A vigil at San Manuel Stadium in San Bernardino in early December honored the shooting victims – 14 killed and 22 injured – during a holiday banquet at the Inland Regional Center. It was the worst terrorist attack on U.S. soil since Sept. 11, 2001. A new statewide Field Poll shows Californians increasingly believe similar bloodshed is very likely to occur here in the near future. One in three of the state’s registered voters think more terrorist attacks are quite probable. By comparison, just 20 percent thought an assault was forthcoming in California following the violence in New York and Washington on 9/11.
A vigil at San Manuel Stadium in San Bernardino in early December honored the shooting victims – 14 killed and 22 injured – during a holiday banquet at the Inland Regional Center. It was the worst terrorist attack on U.S. soil since Sept. 11, 2001. A new statewide Field Poll shows Californians increasingly believe similar bloodshed is very likely to occur here in the near future. One in three of the state’s registered voters think more terrorist attacks are quite probable. By comparison, just 20 percent thought an assault was forthcoming in California following the violence in New York and Washington on 9/11. Mark J. Terrill The Associated Press
A vigil at San Manuel Stadium in San Bernardino in early December honored the shooting victims – 14 killed and 22 injured – during a holiday banquet at the Inland Regional Center. It was the worst terrorist attack on U.S. soil since Sept. 11, 2001. A new statewide Field Poll shows Californians increasingly believe similar bloodshed is very likely to occur here in the near future. One in three of the state’s registered voters think more terrorist attacks are quite probable. By comparison, just 20 percent thought an assault was forthcoming in California following the violence in New York and Washington on 9/11. Mark J. Terrill The Associated Press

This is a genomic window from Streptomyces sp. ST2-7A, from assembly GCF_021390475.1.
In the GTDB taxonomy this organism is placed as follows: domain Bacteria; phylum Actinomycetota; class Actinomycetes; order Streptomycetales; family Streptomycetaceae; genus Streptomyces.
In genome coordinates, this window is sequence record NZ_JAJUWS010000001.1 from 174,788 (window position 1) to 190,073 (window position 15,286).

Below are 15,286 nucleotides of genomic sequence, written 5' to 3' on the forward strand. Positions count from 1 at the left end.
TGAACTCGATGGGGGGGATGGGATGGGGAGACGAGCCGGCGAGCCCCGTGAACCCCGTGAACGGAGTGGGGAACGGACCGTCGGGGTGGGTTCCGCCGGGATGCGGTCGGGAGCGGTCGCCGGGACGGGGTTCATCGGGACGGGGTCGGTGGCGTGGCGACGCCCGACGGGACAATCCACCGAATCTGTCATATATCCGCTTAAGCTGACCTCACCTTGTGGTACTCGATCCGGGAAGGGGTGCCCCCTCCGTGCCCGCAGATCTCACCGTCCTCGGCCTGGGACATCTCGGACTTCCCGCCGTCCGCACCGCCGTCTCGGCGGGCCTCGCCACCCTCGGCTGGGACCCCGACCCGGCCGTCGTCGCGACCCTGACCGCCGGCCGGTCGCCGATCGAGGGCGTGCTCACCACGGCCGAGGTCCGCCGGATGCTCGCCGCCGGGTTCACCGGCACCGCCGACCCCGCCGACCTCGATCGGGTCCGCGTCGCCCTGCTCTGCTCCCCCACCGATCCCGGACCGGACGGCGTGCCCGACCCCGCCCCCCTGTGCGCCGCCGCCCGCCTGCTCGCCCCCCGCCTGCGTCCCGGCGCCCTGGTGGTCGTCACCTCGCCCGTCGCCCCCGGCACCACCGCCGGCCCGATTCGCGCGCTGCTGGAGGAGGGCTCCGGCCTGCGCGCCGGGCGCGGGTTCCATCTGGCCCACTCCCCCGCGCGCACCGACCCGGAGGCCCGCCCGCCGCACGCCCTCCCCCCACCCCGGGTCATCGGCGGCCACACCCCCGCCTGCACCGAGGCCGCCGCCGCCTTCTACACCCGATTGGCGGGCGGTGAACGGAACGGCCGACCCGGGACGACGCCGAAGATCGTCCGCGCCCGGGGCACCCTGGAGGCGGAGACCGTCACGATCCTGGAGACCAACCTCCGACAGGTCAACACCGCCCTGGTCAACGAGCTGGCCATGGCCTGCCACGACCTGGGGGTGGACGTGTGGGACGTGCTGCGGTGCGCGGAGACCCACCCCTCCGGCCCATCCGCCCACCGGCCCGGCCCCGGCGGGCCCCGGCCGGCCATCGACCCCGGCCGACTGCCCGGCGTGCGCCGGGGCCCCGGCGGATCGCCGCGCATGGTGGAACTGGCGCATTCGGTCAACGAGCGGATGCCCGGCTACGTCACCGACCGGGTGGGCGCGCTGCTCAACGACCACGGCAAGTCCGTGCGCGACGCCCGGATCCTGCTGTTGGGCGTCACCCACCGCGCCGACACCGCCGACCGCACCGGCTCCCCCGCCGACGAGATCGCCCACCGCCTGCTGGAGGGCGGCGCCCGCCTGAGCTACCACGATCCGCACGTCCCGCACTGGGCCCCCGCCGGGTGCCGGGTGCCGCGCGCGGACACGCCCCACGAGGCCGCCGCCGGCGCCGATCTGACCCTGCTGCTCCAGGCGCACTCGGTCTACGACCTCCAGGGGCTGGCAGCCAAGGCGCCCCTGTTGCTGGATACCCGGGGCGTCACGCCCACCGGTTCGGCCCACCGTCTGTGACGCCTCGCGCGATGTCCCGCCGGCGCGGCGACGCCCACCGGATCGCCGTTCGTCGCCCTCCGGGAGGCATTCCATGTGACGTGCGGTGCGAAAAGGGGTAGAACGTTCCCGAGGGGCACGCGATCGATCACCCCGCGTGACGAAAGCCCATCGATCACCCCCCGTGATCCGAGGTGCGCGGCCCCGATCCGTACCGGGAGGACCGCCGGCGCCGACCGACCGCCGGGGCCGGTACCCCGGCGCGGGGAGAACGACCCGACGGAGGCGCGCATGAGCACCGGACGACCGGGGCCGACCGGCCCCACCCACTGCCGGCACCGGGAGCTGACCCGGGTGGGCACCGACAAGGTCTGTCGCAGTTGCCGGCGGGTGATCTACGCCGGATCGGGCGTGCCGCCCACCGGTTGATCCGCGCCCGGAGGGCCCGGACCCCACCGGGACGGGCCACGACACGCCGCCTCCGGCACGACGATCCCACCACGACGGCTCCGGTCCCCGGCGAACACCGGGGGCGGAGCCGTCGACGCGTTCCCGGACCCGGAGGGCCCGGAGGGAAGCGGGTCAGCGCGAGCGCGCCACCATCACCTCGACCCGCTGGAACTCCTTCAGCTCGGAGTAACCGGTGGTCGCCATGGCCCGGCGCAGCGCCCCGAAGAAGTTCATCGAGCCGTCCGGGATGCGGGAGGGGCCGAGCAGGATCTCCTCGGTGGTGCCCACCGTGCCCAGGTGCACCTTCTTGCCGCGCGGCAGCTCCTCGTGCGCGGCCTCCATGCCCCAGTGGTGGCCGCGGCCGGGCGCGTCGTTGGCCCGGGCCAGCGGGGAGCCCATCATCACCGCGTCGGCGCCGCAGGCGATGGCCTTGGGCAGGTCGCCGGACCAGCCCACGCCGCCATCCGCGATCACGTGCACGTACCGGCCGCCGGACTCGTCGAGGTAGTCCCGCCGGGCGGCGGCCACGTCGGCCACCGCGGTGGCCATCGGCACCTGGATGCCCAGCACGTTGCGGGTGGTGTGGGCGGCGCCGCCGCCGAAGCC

Californians increasingly believe terror attack ‘very likely’ here

January 07, 2016 4:01 PM

Comments

More Videos

  • Construction workers 'are caught up in the housing crunch' too, union leader says

    Robbie Hunter, president of the State Building & Construction Trades Council of California, argues that construction workers need to be paid a wage they can live on.